During the stress-free days of elementary school, my favorite game on the playground was the good old fashioned seesaw. I recall spending half the recess time period with my best friend trying to get the seesaw to stay exactly balanced in the middle. Little did I know I would spend the majority of my adult life working on the same balance in my work and personal life. The most recent Internet articles continuously state, “Work-life balance does not exist, and it cannot be achieved”. I humbly disagree, as my childhood years proved with the right tools, balancing a seesaw is possible.
Here are 4 lessons learned from an elementary school girl on how to achieve work-life balance:
1. Surround yourself with “best friends” – Run from the naysayers and critics
I chose to ride the seesaw with my best friend every day because she was encouraging and supportive. We laughed when we flew up in the air and cracked up when one of us would plummet down with a “thump”. It was a fun and creative atmosphere. I avoided, actually I ran, from the kids that yelled at me for hitting the ground, criticized me for not doing it right, or even went so far as to blame my weight as the cause for our failure. By the way, I was a skinny stick, who for a moment questioned my weight and worth – but that is another story. Lesson Learned: Surround yourself with family members, friends, and co-workers that will come along side and support you with their time and words in ALL areas of your life. Remember: “You cannot hang out with negative people and expect to live a positive life”
2. Stop comparing yourself to 6th Graders (or others) – Find what works uniquely for you
I used to get frustrated watching the 6th grade girls balance the seesaw in half the amount of time it took me and my friend. They made it look so easy that when I tried to mimic their exact steps, it failed every time. After my oldest son started kindergarten, I realized the other elementary school moms were volunteering in the classroom 3 to 4 times a month and eating lunch with their child. I was lucky to get my son to school on time, let alone volunteer or eat in the cafeteria during the day. The more I compared myself to others, the more I felt like a horrible parent that was failing her son academically – “what’s wrong with me”. I’m not a supermom volunteer at school but I found a parent-helper plan for balance that worked for me and my son (my #1 priority). Lesson Learned: When you are looking at the people around you and feel as though you are not enough, STOP the comparison game and develop your own unique strategy. Remember: “Comparison is the thief of all JOY”.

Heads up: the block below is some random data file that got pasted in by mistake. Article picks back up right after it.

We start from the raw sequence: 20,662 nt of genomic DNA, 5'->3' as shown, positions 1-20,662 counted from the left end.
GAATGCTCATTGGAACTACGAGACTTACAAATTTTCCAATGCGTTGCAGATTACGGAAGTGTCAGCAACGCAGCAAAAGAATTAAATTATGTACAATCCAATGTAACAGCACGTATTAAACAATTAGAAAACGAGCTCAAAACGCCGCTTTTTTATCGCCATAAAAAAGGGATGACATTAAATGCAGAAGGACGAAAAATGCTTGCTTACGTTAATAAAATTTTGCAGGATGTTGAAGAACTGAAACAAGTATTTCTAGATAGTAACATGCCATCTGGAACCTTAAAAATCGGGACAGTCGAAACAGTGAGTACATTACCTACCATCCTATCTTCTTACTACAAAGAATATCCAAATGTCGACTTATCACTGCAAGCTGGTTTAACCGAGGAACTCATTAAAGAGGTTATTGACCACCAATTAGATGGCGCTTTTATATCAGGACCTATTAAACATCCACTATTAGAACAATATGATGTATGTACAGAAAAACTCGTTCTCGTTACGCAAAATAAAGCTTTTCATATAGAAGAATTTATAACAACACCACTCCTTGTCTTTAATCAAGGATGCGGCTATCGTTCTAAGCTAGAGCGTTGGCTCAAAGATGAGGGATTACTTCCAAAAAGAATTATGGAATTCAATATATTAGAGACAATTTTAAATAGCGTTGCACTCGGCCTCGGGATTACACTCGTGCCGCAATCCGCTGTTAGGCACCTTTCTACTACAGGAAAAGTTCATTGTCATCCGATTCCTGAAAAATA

3. Sometimes you get stuck – Ask for help
Every once in a while, I would get stuck at the top of the seesaw. I was scared I would not be able to get down without plummeting to the ground and the whole experience was outside my realm of control. These were the moments, when I would erratically scream for a Playground Volunteer, who then swiftly lowered me down to the ground with ease. When I have been overwhelmed in my business or personal life, it feels very similar to being stuck on the seesaw. I am feeling a lack of control and not sure how to handle the situation without hurting myself, or others. In these moments, I have had to:
• Recognize I’m scared, overloaded, or stressed • Acknowledge I don’t have all the answers, and I cannot do it alone • Humble myself to ask for help from a mentor, family member, or friend • Receive the help that has been offered – whether it is time, advice, service, or a gift
Lesson Learned: Frightening or stressful situations are a lot easier to bear when you ask for help; the outcome is never as difficult as you imagined. Remember: “Fears are the stories we tell ourselves”
4.) Find the effort needed to achieve balance – Be prepared for trial and error
When I focused on going up on the seesaw I often pushed so hard that my friend would sink like a rock to the bottom – ugggh, painful moments. To avoid the crash, we tried to stay focused on one another and slowly pushed on our toes to find the exact percentage of energy needed to find balance. When I focused 100% on work, then my family had less of my time and my personal health often suffered due to stress. On the other hand, when I focused 100% on my family, then my business suffered financially and I missed key opportunities for growth and promotion. Clearly pushing “all-in” in one area of my life was detrimental to other areas. I did not get it all figured out in a week, and I had to accept the fact that I would make mistakes along the way. Lesson Learned: Identifying your priorities and establishing equilibrium in your business, relationships, and personal life requires patience with the process of trial and error. Remember: “Things that matter most must never be at the mercy of things that matter least” ~Goethe
As if it was yesterday, I can easily recall the feeling of satisfaction and joy when my best friend and I achieved perfect balance on the seesaw. It was a moment of success and jubilation. If you are willing to implement the lessons learned and patiently find the effort needed in the most important areas of your life, then you will experience the peace of work-life balance and the joy of a life well lived.